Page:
When a dissatisfied consumer sues a manufacturer in Ontario, the
unhappy consumer will frequently rely upon the Sale of Goods
Act and the Consumer Protection Act, 2002.
However, neither statute applies if the consumer did not purchase
the goods directly from the manufacturer. In many
cases, consumers are purchasing from retailers, not the original
manufacturer. I have defended many cases where there have
actually been four degrees of separation between the plaintiff and
the manufacturer. For example, a homeowner hires a custom
home builder, who in turn hires a sub-contractor to install a roof,
who then purchases shingles from a local hardware store that is
supplied by the shingle manufacturer.
The shingle manufacturer had no dealings with the ultimate
consumer and the consumer did not enter into a contract of purchase
and sale directly with the manufacturer. In this type of
situation, the statutory claims and protections available to
consumers through the Sale of Goods Act and the
Consumer Protection Act, 2002 do not apply according to
some court decisions interpreting those statutes, such as
Singer v. Schering-Plough Canada Inc., 2010 ONSC 42
Notably, a consumer who does not purchase directly from a
manufacturer is not left without any remedy. If the
manufacturer offered an express warranty to the ultimate user of
its goods, the warranty will provide the consumer with certain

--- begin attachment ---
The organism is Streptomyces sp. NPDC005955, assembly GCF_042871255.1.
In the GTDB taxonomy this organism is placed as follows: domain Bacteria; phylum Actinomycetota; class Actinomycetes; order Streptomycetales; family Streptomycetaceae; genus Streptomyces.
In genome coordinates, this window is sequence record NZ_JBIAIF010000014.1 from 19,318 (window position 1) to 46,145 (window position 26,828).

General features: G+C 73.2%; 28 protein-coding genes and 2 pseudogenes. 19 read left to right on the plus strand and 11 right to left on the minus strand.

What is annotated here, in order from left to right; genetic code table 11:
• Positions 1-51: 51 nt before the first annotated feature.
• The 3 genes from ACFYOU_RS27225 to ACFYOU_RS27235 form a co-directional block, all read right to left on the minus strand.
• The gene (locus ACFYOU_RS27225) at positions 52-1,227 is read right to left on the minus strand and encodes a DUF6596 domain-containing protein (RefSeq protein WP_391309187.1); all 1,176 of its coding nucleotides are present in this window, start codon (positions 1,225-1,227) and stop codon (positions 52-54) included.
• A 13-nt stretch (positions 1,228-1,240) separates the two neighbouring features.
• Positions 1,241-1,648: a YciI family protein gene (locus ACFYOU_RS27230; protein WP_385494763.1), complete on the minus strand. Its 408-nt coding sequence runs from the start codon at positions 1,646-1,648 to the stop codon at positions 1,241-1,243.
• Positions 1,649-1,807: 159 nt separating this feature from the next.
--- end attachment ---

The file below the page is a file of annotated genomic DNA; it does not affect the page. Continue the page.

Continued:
rights and remedies, even if the consumer never read the warranty
or had knowledge of it until after a problem was discovered.
The other avenue of recourse is a lawsuit based on
negligence. There are various tort claims that such a
consumer may assert, including but not limited to the failure to
provide adequate warnings, negligent product design and negligent
It must be noted that the foregoing analysis applies solely to a
situation where a consumer chooses to commence a claim
solely against the manufacturer with whom it does not have
a contract. Another option for the consumer is to sue the
retailer for supplying defective goods. If a retailer is
sued, the retailer may bring its supplier into the lawsuit to point
the finger of blame (if there is anyone at fault) away from
itself. If the supplier is not the manufacturer, then the
supplier may also bring the person who sourced the product into the
lawsuit until the chain eventually leads back to the
manufacturer. This can make a lawsuit more cumbersome and
expensive with several parties at the table rather than just two,
however, it can be inevitable as each party in the supply chain may
have had some influence on the ultimate product and/or made
independent representations about the product.
In summary, while a manufacturer may be able to escape claims
based on the Sale of Goods Act and the Consumer
Protection Act, 2002 if the manufacturer did not deal directly
with the consumer, these statutes may be applicable if every party
in the supply chain is included in the lawsuit.
In Irwin v. Alberta Veterinary Medical Association, 2015 ABCA 396, the Alberta Court of Appeal found that the "ABVMA" failed to afford procedural fairness to a veterinarian undergoing an incapacity assessment.
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